Sunday, September 23, 2018
Editorials

Editorial: Why should Citizens policyholders need their state lawmaker to get claims resolved?

Citizens Property Insurance wisely ended its long-running fight with a Palm Harbor condominium association with a good resolution that finally will allow the homeowners to make needed sinkhole repairs. But the settlement only came about because an influential Pinellas state lawmaker intervened and persuaded Citizens’ CEO to view the property himself. Resolving legitimate claims should not take such extraordinary measures, and property owners should not be bullied by any insurance company, much less one that is state-run.

Owners at Cloverplace Condos first noticed signs of sinkhole activity in 2007. But cracking stucco and depressions in the ground were met with denials from Citizens. The state-run insurer at one time rarely denied sinkhole claims, absorbing a half-billion dollars in sinkhole claims in one year. And in some of those cases, the property owners just took the money without fixing their homes. In litigating the lawsuit filed by Cloverplace homeowners, Citizens took a firm stand, insisting it would not make payments without a guarantee of repairs.

That’s a reasonable stance that was carried to an unreasonable extreme. First, Citizens denied the claims based on a law passed after Cloverdale’s insurance policy took effect. Then Citizens counter-sued, a rare and hostile move by an insurance company to take its own customers to court. The company first filed the case in St. Petersburg, then dropped it and re-filed in Clearwater, prompting a circuit judge to accuse the insurer of "judge shopping." And when the case went to trial in March and a jury sided with the condo owners, awarding them $12.7 million, Citizens immediately announced it would appeal — wasting even more taxpayer money and further prolonging the Cloverplace plaintiffs’ misery.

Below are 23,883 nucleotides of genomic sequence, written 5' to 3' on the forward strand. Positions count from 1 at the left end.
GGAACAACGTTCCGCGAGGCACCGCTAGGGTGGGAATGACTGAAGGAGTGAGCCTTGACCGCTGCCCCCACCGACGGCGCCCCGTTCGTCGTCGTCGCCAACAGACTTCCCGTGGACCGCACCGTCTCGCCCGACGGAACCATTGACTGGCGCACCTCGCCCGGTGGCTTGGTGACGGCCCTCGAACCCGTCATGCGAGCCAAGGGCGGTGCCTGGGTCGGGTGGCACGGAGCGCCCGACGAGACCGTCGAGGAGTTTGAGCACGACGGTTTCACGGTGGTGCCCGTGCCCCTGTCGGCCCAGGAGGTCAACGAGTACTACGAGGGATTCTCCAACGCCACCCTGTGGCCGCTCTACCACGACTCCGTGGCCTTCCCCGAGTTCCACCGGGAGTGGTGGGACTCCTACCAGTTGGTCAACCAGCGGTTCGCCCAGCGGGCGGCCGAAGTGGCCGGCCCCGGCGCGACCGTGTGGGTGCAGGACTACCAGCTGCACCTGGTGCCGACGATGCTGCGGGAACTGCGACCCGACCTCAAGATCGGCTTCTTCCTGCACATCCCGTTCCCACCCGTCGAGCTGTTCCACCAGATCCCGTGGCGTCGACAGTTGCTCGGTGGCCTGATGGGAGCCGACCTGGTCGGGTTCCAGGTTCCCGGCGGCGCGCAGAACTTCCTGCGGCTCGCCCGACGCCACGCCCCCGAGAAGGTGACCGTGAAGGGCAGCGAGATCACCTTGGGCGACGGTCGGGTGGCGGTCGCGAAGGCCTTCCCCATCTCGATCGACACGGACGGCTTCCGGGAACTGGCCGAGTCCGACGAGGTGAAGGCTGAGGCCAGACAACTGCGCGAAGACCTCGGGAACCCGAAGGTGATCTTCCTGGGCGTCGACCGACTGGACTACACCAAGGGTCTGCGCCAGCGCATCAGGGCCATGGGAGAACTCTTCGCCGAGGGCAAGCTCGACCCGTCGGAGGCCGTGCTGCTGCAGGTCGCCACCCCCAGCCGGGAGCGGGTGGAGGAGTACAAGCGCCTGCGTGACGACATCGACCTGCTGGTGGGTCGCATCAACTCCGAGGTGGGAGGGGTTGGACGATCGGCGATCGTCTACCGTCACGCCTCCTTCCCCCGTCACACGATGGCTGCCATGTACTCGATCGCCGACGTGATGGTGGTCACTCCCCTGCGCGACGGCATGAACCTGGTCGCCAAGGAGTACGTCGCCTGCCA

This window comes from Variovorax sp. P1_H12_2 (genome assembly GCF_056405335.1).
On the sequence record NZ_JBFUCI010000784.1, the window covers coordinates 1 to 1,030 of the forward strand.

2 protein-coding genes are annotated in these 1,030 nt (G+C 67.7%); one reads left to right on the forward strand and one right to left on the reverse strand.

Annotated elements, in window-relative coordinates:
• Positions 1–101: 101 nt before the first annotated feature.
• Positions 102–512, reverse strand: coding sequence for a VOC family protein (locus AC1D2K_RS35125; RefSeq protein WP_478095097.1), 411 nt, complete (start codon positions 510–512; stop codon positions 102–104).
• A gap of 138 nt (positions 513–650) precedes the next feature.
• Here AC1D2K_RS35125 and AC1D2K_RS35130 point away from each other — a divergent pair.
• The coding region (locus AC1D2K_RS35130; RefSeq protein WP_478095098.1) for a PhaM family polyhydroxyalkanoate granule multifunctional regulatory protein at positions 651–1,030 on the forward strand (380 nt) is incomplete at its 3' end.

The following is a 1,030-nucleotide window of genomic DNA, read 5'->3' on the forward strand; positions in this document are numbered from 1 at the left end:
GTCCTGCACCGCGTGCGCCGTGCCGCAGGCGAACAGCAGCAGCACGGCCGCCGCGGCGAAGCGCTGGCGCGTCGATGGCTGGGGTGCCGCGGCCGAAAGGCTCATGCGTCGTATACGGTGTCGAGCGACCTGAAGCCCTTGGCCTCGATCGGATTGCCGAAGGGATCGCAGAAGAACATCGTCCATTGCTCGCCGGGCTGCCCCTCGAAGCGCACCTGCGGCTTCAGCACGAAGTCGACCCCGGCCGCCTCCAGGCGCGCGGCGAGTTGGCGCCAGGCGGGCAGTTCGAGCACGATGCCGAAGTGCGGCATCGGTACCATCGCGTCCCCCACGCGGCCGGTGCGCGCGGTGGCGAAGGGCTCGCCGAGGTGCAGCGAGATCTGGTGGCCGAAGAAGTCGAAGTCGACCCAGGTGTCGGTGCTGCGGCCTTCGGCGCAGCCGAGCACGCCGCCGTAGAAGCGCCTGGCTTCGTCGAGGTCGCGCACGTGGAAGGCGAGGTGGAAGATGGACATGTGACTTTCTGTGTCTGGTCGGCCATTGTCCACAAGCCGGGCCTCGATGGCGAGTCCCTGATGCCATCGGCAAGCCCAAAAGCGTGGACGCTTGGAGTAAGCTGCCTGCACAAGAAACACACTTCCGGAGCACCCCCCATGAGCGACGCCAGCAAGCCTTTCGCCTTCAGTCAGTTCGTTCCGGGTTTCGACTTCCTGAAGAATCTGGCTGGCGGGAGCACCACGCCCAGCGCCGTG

Credit Rep. Chris Sprowls, who represents Palm Harbor and is expected to become House speaker in 2020, for intervening on behalf of his constituents to resolve this debacle. He asked to meet with Citizens CEO Barry Gilway, who then visited Cloverplace himself and saw the real damage. Attorney Ted Corless, who represented the homeowners association, said the settlement came together quickly after that. The total figure wasn’t released, but it includes the $12.7 million verdict, several million more for homes not covered by that award, plus interest and attorneys’ fees. That’s good news for Cloverplace residents, but it amounts to a needlessly expensive resolution that was too long coming.

Citizens’ contention that insurance payouts should always be used to fixed damaged homes is certainly correct, and statutory reforms that helped contain the runaway train of sinkhole claims were good for Florida taxpayers. Still, Citizens’ treatment of Cloverplace owners — its own customers — who just wanted to get their homes fixed was unacceptable. Citizens policyholders should not have to rely on their state legislator to get fair treatment from their insurer.